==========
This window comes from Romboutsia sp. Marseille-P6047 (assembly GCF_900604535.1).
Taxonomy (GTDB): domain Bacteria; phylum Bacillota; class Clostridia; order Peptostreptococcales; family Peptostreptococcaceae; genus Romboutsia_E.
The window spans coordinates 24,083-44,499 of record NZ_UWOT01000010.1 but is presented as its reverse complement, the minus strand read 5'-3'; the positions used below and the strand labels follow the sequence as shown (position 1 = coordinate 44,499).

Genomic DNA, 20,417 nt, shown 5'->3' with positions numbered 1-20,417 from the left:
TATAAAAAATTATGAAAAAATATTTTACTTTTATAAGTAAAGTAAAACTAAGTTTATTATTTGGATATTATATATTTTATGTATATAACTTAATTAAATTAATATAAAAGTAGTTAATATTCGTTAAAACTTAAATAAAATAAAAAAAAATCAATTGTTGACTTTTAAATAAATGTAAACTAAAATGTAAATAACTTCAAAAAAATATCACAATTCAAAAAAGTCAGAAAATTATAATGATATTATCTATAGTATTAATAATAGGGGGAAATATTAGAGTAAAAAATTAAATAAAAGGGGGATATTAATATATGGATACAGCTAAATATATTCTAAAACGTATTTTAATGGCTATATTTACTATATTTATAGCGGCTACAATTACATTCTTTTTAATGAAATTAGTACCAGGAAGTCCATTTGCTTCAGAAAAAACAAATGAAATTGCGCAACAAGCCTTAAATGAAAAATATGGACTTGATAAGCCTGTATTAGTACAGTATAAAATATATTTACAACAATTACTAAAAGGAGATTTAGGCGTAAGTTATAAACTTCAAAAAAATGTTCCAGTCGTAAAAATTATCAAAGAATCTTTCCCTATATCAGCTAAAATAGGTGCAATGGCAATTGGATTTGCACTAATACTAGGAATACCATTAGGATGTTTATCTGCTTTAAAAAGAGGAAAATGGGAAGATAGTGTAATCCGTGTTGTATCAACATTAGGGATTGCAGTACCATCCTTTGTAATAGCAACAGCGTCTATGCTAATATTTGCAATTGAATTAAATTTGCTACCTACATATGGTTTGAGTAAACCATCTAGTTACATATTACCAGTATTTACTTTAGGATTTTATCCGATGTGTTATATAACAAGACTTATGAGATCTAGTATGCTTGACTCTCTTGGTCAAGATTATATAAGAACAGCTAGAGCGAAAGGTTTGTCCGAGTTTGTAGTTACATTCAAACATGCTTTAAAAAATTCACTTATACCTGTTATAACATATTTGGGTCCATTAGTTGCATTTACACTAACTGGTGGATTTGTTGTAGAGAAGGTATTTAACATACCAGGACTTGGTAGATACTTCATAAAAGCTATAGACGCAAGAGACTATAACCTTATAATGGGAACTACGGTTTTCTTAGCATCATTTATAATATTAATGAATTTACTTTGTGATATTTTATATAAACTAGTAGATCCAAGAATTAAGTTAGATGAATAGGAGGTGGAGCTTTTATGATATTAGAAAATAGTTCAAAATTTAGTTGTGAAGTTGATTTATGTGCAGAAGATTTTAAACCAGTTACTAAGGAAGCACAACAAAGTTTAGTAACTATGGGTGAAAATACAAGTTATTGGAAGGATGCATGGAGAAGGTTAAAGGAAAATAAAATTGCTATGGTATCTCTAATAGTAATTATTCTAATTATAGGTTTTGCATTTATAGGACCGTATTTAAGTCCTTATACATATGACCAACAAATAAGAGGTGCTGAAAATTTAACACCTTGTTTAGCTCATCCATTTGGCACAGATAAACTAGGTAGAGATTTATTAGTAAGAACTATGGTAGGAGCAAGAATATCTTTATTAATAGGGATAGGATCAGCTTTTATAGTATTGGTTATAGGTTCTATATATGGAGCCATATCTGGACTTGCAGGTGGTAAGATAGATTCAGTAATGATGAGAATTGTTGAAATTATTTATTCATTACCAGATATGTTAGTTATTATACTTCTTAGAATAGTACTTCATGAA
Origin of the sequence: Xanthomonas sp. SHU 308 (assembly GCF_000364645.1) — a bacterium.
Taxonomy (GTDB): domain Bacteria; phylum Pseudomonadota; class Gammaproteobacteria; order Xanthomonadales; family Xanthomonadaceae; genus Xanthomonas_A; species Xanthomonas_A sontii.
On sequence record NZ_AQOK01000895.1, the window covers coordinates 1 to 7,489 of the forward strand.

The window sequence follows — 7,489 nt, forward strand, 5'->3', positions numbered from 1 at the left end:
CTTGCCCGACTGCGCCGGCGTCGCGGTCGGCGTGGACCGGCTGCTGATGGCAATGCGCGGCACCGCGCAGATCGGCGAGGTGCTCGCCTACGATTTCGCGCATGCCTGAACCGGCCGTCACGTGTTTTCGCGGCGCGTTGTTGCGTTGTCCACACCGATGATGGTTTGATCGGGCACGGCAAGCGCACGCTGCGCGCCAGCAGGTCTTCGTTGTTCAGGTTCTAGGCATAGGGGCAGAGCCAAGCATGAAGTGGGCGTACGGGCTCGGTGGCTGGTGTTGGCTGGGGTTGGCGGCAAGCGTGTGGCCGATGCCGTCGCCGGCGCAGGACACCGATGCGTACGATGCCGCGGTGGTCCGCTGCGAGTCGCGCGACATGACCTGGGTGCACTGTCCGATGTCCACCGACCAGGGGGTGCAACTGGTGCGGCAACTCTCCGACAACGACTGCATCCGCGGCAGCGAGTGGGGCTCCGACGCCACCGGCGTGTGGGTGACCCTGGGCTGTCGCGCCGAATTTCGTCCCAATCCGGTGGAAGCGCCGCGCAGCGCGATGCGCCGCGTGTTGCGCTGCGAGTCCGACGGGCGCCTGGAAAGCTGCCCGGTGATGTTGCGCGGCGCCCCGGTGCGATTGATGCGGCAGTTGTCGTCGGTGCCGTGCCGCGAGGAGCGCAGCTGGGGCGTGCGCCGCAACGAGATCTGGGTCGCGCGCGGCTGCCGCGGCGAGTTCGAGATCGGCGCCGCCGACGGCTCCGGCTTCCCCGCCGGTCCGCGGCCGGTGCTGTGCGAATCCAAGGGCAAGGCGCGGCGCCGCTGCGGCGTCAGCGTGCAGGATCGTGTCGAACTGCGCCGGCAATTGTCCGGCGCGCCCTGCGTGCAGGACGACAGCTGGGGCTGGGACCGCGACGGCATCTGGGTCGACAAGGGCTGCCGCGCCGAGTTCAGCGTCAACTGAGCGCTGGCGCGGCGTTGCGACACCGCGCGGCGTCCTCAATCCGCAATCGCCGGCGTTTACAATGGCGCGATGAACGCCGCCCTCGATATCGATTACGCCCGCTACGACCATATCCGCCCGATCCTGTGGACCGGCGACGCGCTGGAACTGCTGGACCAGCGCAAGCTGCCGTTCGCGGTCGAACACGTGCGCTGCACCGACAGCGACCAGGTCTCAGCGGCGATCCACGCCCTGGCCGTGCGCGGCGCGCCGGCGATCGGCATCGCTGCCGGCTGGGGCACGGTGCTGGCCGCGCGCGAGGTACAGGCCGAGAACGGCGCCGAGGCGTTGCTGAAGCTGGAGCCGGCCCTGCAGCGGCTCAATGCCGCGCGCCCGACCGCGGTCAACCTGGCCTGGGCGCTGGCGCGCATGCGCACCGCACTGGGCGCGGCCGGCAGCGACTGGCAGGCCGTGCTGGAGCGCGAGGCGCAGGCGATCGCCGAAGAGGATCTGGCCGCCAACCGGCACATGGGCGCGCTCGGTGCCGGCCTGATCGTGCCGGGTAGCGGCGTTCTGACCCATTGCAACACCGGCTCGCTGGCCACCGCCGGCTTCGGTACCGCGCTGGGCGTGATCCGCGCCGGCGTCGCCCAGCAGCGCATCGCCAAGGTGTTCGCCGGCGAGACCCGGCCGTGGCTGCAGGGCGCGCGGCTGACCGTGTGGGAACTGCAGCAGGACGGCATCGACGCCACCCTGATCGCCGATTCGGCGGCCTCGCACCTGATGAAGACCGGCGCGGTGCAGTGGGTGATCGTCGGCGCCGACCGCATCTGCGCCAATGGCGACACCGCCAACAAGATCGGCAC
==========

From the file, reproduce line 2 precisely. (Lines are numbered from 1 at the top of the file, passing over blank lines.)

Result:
Taxonomy (GTDB): domain Bacteria; phylum Bacillota; class Clostridia; order Peptostreptococcales; family Peptostreptococcaceae; genus Romboutsia_E.